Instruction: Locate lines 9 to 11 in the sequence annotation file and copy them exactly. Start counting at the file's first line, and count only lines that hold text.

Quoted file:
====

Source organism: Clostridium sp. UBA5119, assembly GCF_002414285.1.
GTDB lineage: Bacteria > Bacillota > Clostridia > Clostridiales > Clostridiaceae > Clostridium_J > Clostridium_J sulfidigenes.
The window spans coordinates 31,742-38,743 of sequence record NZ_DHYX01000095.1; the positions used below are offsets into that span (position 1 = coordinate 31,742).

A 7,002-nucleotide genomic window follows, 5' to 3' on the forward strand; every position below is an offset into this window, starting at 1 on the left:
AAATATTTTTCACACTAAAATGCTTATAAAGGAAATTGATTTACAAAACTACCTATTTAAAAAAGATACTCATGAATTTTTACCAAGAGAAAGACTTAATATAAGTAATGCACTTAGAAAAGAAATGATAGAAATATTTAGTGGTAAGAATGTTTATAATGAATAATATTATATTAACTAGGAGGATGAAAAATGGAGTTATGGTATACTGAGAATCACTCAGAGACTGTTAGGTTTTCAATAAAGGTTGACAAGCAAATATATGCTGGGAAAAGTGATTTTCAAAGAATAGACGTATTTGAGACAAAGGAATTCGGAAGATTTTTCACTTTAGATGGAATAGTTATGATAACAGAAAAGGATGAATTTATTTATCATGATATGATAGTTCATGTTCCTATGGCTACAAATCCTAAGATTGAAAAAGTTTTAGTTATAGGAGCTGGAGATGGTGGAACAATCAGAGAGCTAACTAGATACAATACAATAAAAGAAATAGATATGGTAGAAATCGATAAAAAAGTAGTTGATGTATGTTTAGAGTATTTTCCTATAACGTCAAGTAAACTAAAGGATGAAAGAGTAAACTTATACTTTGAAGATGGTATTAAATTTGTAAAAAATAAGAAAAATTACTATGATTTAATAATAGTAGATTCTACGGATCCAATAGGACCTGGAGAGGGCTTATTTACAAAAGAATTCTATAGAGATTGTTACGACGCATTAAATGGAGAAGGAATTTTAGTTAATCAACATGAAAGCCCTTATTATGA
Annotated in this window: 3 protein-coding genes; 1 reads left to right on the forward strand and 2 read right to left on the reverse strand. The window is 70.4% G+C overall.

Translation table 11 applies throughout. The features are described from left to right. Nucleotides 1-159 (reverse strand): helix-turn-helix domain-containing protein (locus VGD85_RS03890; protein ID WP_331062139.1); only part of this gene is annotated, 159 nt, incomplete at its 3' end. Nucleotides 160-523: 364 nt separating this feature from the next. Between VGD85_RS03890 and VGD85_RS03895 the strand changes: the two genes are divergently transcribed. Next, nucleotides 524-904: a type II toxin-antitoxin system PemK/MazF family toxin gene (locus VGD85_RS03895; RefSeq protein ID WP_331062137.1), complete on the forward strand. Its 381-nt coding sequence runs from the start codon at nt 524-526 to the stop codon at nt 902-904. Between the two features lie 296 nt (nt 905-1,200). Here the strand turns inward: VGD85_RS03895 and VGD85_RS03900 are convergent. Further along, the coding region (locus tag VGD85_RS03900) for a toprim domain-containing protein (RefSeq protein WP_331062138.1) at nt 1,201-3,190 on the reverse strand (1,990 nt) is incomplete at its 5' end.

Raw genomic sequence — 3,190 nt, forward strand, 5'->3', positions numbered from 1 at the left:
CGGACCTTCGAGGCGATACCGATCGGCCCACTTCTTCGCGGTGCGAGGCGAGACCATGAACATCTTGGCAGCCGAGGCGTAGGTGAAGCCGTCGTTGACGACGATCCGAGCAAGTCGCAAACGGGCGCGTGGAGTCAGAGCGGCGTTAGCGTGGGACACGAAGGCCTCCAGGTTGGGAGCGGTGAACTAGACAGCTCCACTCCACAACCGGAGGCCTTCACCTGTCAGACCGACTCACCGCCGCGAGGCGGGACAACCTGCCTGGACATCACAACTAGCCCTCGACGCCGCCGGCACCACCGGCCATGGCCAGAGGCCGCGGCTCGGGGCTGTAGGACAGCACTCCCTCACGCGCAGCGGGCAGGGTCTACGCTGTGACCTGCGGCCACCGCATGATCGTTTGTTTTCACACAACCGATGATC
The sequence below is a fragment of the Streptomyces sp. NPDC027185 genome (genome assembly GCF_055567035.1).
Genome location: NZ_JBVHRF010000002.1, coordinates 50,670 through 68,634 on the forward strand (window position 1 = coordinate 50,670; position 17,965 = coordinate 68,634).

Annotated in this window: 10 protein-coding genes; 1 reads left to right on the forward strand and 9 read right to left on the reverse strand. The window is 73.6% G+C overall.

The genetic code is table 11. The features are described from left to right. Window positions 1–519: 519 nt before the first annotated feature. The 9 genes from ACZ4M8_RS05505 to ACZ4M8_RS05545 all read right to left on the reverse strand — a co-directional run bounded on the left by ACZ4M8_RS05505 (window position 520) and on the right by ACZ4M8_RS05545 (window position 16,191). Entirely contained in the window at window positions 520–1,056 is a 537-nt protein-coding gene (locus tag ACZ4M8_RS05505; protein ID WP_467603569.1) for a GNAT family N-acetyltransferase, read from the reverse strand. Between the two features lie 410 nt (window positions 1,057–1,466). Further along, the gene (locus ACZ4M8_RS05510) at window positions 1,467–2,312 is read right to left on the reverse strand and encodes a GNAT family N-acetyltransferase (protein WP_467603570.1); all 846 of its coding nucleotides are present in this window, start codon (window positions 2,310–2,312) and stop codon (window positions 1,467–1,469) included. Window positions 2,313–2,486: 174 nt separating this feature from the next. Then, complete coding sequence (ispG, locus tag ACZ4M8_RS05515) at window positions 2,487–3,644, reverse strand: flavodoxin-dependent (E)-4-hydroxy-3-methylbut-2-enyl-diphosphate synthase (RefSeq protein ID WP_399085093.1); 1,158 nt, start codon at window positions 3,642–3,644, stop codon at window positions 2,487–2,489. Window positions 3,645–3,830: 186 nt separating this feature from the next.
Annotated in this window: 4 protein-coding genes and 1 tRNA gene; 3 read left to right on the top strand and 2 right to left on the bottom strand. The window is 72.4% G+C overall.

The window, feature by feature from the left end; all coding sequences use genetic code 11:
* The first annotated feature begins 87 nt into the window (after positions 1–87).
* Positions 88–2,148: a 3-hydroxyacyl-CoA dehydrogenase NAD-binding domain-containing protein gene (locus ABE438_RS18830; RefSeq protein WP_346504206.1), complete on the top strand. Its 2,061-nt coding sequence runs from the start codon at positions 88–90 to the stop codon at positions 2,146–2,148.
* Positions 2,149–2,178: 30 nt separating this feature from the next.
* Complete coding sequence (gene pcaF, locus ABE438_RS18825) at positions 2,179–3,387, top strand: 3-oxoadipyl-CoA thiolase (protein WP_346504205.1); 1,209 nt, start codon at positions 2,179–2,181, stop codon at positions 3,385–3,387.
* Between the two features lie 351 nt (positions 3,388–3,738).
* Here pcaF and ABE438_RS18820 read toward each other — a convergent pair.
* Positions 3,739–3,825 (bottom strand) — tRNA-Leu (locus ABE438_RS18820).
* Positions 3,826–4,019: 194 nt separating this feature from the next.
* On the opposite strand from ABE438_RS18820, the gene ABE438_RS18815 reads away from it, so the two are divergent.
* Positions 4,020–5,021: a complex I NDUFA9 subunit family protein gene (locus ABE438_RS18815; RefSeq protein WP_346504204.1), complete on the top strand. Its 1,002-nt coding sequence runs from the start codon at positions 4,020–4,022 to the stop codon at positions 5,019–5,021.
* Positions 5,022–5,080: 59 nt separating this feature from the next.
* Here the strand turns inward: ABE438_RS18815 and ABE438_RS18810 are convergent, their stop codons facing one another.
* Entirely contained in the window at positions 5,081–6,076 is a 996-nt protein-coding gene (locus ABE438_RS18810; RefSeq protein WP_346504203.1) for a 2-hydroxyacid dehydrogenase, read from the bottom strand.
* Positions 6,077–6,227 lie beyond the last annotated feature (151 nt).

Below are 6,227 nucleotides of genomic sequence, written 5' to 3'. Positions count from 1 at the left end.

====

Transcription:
CGGACCTTCGAGGCGATACCGATCGGCCCACTTCTTCGCGGTGCGAGGCGAGACCATGAACATCTTGGCAGCCGAGGCGTAGGTGAAGCCGTCGTTGACGACGATCCGAGCAAGTCGCAAACGGGCGCGTGGAGTCAGAGCGGCGTTAGCGTGGGACACGAAGGCCTCCAGGTTGGGAGCGGTGAACTAGACAGCTCCACTCCACAACCGGAGGCCTTCACCTGTCAGACCGACTCACCGCCGCGAGGCGGGACAACCTGCCTGGACATCACAACTAGCCCTCGACGCCGCCGGCACCACCGGCCATGGCCAGAGGCCGCGGCTCGGGGCTGTAGGACAGCACTCCCTCACGCGCAGCGGGCAGGGTCTACGCTGTGACCTGCGGCCACCGCATGATCGTTTGTTTTCACACAACCGATGATC
The sequence below is a fragment of the Streptomyces sp. NPDC027185 genome (genome assembly GCF_055567035.1).
Genome location: NZ_JBVHRF010000002.1, coordinates 50,670 through 68,634 on the forward strand (window position 1 = coordinate 50,670; position 17,965 = coordinate 68,634).